During the half-century period between 1954 and 2003, Etabari notes that, "Overall, there seems to be no close relationship between the top tax rate and the GDP growth rate, and statistical analysis backs this up."

During that same 50-year period, there was also no relationship between tax cuts and median household income either.

Etabari writes that, "Once again, the lack of connection between [top tax rates and household median income] is backed up by a correlation coefficient of near zero. … And yes, yet again, the coefficient is positive, indicating that income has gone up slightly (though negligibly) more in years with higher taxes."

He also shows that there are no connections between top tax rates and hourly wages or job creation, and he sums up that "any attempt to stimulate economic growth by cutting taxes for the rich will do nothing, it hasn't worked over the past 50 years, so why would it work in the future?"

But cutting tax rates for rich people does have one consistent and predictable outcome, the rich get a lot richer and working people get the shaft. The past 40-plus years of Reaganomics have proven that year after year.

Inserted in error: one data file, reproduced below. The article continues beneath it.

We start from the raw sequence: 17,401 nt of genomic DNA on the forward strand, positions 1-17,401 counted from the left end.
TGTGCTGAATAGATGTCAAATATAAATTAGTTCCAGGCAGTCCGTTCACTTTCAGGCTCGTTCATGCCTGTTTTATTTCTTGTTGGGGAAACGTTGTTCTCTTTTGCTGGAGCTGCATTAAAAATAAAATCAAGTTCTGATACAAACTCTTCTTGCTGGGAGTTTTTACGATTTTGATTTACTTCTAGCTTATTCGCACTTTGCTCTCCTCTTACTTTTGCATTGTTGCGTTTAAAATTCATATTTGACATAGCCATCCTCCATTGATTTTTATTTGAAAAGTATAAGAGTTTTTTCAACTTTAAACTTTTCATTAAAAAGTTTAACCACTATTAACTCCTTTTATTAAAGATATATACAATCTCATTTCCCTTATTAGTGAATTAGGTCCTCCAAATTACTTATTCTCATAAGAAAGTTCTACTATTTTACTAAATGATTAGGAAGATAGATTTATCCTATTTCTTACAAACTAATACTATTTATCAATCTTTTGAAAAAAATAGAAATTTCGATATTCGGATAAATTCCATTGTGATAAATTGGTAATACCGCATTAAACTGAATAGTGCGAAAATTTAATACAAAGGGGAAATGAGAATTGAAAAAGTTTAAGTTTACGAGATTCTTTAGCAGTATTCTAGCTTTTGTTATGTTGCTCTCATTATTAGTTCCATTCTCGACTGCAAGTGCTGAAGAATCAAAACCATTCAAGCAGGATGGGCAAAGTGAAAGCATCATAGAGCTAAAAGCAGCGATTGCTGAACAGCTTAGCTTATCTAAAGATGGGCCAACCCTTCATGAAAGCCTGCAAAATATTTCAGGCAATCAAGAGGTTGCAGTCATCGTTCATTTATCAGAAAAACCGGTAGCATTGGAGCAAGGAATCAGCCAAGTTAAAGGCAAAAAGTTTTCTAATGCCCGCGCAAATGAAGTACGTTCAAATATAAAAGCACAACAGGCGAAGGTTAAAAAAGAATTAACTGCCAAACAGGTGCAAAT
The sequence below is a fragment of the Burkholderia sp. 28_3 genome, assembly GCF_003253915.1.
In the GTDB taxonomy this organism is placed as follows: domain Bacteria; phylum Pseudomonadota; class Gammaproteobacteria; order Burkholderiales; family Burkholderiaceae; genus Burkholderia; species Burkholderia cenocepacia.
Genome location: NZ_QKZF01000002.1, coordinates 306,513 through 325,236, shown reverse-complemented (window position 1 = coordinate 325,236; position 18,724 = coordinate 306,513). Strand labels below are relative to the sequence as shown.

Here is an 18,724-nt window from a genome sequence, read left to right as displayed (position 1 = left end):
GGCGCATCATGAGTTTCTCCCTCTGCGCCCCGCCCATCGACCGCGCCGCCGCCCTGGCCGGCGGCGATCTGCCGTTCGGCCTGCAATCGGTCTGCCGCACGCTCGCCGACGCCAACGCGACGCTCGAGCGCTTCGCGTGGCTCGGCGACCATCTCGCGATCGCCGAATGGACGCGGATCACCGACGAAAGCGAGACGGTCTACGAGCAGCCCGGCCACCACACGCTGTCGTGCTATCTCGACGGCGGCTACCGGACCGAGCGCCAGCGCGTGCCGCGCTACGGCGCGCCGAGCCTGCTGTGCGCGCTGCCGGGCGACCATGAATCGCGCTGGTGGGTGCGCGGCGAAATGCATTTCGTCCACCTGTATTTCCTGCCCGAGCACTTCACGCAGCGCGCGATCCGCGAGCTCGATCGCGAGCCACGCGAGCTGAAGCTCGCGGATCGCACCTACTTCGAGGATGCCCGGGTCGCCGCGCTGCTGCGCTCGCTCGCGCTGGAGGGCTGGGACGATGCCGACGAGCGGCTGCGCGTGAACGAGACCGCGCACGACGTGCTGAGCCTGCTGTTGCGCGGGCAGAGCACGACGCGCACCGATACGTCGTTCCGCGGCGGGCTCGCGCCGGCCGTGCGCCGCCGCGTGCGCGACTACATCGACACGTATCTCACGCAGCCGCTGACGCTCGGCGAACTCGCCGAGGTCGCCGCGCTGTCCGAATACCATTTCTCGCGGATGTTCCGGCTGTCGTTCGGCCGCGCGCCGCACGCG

Unfortunately, harsh historical realities aren't going to stop think tanks like the Cato Institute and FreedomWorks from manufacturing research for pseudo-economists like Kudlow and Art Laffer to peddle, on mainstream corporate outlets like CNN, Fox "so-called" News or the allegedly liberal MSNBC.

And harsh historical realities aren't going to stop Kudlow from trying to give credence to the terrible failure of trickle-down Reaganomics by blaming Kennedy.

In reality, Kennedy shaped his policies based on Keynesian economics, which is in direct opposition to the Libertarian Milton Friedman school of so-called "free market" economics that's promoted "trickle-down" Reaganomics for more than 50 years.

But people who watched Kudlow's segment on "Morning Joe" wouldn't know that because reporters don't challenge hucksters like Kudlow on TV anymore.

When the hosts of "Morning Joe" don't push back against Kudlow's fantasies, the viewers may never learn that Kudlow is wrong, just like when Lauer refuses to push back against Trump for lying about his position on the Iraq War.

Lauer's moderation left a lot to be desired during the Commander-in-Chief candidates forum last week, but it wasn't any worse than what goes on day in and day out during interviews on any of the corporate 24-hour news networks.

It's time that the media start challenging so-called "experts" like Kudlow, especially when the expert is simply trying to re-write US history to tell a story that fits within his or her own billionaire-funded ideology.

This article was first published on Truthout and any reprint or reproduction on any other website must acknowledge Truthout as the original site of publication.